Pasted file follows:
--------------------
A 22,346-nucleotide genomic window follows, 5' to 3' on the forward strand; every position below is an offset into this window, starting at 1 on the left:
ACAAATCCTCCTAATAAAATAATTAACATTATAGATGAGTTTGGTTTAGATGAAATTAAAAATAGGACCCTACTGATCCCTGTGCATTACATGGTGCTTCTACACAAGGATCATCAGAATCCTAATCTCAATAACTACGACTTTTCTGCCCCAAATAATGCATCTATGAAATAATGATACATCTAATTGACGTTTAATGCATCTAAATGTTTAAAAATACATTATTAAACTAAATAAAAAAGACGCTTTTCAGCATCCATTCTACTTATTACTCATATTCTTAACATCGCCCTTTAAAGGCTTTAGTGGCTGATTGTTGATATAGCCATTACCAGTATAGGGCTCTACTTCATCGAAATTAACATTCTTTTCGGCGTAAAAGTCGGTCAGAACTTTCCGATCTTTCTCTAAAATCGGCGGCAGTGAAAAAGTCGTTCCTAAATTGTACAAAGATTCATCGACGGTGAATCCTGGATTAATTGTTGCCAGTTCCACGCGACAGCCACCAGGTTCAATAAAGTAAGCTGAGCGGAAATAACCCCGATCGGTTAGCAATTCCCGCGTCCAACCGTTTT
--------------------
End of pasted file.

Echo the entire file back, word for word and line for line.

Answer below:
A 22,346-nucleotide genomic window follows, 5' to 3' on the forward strand; every position below is an offset into this window, starting at 1 on the left:
ACAAATCCTCCTAATAAAATAATTAACATTATAGATGAGTTTGGTTTAGATGAAATTAAAAATAGGACCCTACTGATCCCTGTGCATTACATGGTGCTTCTACACAAGGATCATCAGAATCCTAATCTCAATAACTACGACTTTTCTGCCCCAAATAATGCATCTATGAAATAATGATACATCTAATTGACGTTTAATGCATCTAAATGTTTAAAAATACATTATTAAACTAAATAAAAAAGACGCTTTTCAGCATCCATTCTACTTATTACTCATATTCTTAACATCGCCCTTTAAAGGCTTTAGTGGCTGATTGTTGATATAGCCATTACCAGTATAGGGCTCTACTTCATCGAAATTAACATTCTTTTCGGCGTAAAAGTCGGTCAGAACTTTCCGATCTTTCTCTAAAATCGGCGGCAGTGAAAAAGTCGTTCCTAAATTGTACAAAGATTCATCGACGGTGAATCCTGGATTAATTGTTGCCAGTTCCACGCGACAGCCACCAGGTTCAATAAAGTAAGCTGAGCGGAAATAACCCCGATCGGTTAGCAATTCCCGCGTCCAACCGTTTT